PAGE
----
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[294] should be drunk, and as no one was willing to drink it, he would, let the consequences be what it would; and that it was better for one man to die than a whole nation to be destroyed.

He then took the glass, and, bidding the assembly farewell, drank it off. Every eye was fixed on their resolute companion, to see what an effect this would have upon him; and he soon beginning to stagger about, and at last dropping to the ground, they bemoan him. He falls into a sleep, and they view him as expiring. He awakes again, jumps up, and declares that he never felt himself before so happy as after he had drank the cup; wishes for more. His wish is' granted; and the whole assembly soon join him, and become intoxicated.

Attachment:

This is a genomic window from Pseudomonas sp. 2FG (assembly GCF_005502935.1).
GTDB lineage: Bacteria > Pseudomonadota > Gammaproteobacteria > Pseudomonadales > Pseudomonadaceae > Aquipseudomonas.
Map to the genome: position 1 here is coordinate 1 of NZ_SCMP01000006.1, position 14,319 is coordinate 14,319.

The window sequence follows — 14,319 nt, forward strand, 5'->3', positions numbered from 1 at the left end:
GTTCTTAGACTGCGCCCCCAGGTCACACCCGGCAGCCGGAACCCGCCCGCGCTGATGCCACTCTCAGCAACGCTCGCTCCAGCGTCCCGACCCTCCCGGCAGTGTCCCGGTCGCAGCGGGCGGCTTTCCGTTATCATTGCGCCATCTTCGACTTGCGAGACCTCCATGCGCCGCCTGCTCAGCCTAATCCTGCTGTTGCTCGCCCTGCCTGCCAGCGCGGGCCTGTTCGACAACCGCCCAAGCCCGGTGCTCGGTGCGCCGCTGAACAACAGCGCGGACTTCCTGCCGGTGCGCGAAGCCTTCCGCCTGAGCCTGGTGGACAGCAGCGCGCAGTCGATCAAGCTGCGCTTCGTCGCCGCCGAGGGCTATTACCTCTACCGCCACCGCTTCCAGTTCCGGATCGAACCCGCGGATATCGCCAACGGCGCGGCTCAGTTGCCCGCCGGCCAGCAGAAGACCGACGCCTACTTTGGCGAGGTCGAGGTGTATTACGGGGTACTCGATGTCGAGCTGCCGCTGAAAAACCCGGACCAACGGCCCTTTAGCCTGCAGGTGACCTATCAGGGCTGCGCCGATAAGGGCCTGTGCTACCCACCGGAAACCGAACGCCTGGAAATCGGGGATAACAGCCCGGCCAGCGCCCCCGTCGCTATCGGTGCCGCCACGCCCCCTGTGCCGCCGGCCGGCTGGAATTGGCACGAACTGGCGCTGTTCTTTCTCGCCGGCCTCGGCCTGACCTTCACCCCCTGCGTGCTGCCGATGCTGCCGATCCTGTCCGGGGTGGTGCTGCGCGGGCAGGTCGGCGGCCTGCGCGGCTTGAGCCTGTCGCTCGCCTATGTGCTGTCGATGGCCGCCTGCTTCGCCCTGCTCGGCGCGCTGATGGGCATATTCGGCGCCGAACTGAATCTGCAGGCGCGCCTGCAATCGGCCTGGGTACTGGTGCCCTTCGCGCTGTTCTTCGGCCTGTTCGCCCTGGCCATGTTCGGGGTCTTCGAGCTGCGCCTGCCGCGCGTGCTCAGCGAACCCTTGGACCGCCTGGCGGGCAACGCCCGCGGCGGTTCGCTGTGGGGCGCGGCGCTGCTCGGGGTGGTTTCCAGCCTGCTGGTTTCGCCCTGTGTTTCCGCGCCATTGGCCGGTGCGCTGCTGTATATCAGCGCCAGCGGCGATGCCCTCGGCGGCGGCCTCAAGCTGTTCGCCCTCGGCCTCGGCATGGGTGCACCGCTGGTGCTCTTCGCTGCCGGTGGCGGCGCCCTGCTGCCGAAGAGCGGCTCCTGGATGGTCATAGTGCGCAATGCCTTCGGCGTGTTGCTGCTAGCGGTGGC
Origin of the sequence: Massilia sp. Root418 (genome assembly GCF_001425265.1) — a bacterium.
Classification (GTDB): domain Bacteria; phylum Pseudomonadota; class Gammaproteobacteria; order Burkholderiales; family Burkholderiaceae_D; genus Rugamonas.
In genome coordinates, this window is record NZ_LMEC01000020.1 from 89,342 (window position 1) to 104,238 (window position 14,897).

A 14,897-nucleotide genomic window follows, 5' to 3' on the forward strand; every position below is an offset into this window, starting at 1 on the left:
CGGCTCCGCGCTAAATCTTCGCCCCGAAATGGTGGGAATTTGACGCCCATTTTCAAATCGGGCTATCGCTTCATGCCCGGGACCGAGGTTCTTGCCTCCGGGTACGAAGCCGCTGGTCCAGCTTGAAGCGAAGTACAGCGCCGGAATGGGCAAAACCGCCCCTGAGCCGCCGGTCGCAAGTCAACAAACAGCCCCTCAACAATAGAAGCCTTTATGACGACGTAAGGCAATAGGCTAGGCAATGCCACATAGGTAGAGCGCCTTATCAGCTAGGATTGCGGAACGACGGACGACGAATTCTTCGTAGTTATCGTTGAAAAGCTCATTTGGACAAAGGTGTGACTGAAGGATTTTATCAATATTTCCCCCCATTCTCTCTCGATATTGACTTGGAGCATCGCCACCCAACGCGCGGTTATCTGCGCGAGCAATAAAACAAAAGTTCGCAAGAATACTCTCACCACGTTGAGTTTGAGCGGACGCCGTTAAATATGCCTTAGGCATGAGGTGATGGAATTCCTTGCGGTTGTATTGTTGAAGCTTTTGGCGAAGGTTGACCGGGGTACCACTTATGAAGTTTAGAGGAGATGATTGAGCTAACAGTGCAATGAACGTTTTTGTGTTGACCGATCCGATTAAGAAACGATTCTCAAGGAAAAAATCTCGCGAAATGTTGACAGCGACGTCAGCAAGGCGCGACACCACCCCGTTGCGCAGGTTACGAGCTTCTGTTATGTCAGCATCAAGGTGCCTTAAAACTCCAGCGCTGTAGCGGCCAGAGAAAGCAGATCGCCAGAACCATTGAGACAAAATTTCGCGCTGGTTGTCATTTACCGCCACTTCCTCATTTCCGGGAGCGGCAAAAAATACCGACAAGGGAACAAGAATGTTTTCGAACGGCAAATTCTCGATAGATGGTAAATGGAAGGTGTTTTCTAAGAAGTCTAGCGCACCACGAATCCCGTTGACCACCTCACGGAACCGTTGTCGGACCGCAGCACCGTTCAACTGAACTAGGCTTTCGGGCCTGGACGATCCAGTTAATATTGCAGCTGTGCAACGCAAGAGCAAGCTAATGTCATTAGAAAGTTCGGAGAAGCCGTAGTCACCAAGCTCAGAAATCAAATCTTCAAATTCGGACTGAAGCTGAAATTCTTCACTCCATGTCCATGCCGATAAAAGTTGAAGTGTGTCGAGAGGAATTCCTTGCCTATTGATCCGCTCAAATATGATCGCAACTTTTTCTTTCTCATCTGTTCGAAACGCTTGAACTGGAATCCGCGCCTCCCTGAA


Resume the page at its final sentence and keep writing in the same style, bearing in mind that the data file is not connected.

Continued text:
After this general intoxication had ceased,—during which time the whites had confined themselves to their vessel,—the man with the red clothes returned again to them, and distributed presents among them; to wit, beads, axes, hoes, stockings, &c. They say that they had become familiar to each other, and were made to understand by signs that they now would return home, but would visit them next year again, when they would bring them more presents, and stay with them a while; but that, as they could not live without eating, they should then want a little land of them to sow seeds, in order to raise herbs to put in their broth. That the vessel arrived the season following, and they were much rejoiced at seeing each other; but that the whites laughed at them, [the Indians,] seeing they knew not the use of the axes, hoes, &c., they had given them; they having had these hanging to their breasts as ornaments;

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